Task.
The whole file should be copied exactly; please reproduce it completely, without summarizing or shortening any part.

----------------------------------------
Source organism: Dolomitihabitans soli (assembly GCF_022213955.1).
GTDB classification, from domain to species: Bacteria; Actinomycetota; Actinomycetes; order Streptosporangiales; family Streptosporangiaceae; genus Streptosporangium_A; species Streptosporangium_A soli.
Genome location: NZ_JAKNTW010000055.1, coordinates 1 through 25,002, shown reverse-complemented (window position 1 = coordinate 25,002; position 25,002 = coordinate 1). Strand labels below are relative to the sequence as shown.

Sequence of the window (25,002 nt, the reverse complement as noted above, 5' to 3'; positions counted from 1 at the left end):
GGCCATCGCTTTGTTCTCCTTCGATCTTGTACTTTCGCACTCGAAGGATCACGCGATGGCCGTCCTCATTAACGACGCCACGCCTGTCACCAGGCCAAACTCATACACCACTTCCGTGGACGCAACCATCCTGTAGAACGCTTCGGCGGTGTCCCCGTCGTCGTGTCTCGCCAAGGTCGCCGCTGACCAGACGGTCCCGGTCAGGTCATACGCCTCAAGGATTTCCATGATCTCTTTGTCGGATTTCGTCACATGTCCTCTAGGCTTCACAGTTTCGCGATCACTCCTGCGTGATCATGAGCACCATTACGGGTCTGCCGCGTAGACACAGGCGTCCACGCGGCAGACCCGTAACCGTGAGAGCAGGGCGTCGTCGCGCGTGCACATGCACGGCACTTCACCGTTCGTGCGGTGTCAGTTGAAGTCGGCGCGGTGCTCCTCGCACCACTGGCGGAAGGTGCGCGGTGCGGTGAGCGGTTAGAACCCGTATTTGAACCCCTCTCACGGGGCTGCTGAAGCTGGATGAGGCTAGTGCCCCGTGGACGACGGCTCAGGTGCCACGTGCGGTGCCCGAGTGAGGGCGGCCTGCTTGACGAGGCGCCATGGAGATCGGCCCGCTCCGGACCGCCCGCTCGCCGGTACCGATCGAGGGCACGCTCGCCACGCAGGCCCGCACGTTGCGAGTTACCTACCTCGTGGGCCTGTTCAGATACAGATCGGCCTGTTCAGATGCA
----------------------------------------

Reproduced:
Source organism: Dolomitihabitans soli (assembly GCF_022213955.1).
GTDB classification, from domain to species: Bacteria; Actinomycetota; Actinomycetes; order Streptosporangiales; family Streptosporangiaceae; genus Streptosporangium_A; species Streptosporangium_A soli.
Genome location: NZ_JAKNTW010000055.1, coordinates 1 through 25,002, shown reverse-complemented (window position 1 = coordinate 25,002; position 25,002 = coordinate 1). Strand labels below are relative to the sequence as shown.

Sequence of the window (25,002 nt, the reverse complement as noted above, 5' to 3'; positions counted from 1 at the left end):
GGCCATCGCTTTGTTCTCCTTCGATCTTGTACTTTCGCACTCGAAGGATCACGCGATGGCCGTCCTCATTAACGACGCCACGCCTGTCACCAGGCCAAACTCATACACCACTTCCGTGGACGCAACCATCCTGTAGAACGCTTCGGCGGTGTCCCCGTCGTCGTGTCTCGCCAAGGTCGCCGCTGACCAGACGGTCCCGGTCAGGTCATACGCCTCAAGGATTTCCATGATCTCTTTGTCGGATTTCGTCACATGTCCTCTAGGCTTCACAGTTTCGCGATCACTCCTGCGTGATCATGAGCACCATTACGGGTCTGCCGCGTAGACACAGGCGTCCACGCGGCAGACCCGTAACCGTGAGAGCAGGGCGTCGTCGCGCGTGCACATGCACGGCACTTCACCGTTCGTGCGGTGTCAGTTGAAGTCGGCGCGGTGCTCCTCGCACCACTGGCGGAAGGTGCGCGGTGCGGTGAGCGGTTAGAACCCGTATTTGAACCCCTCTCACGGGGCTGCTGAAGCTGGATGAGGCTAGTGCCCCGTGGACGACGGCTCAGGTGCCACGTGCGGTGCCCGAGTGAGGGCGGCCTGCTTGACGAGGCGCCATGGAGATCGGCCCGCTCCGGACCGCCCGCTCGCCGGTACCGATCGAGGGCACGCTCGCCACGCAGGCCCGCACGTTGCGAGTTACCTACCTCGTGGGCCTGTTCAGATACAGATCGGCCTGTTCAGATGCA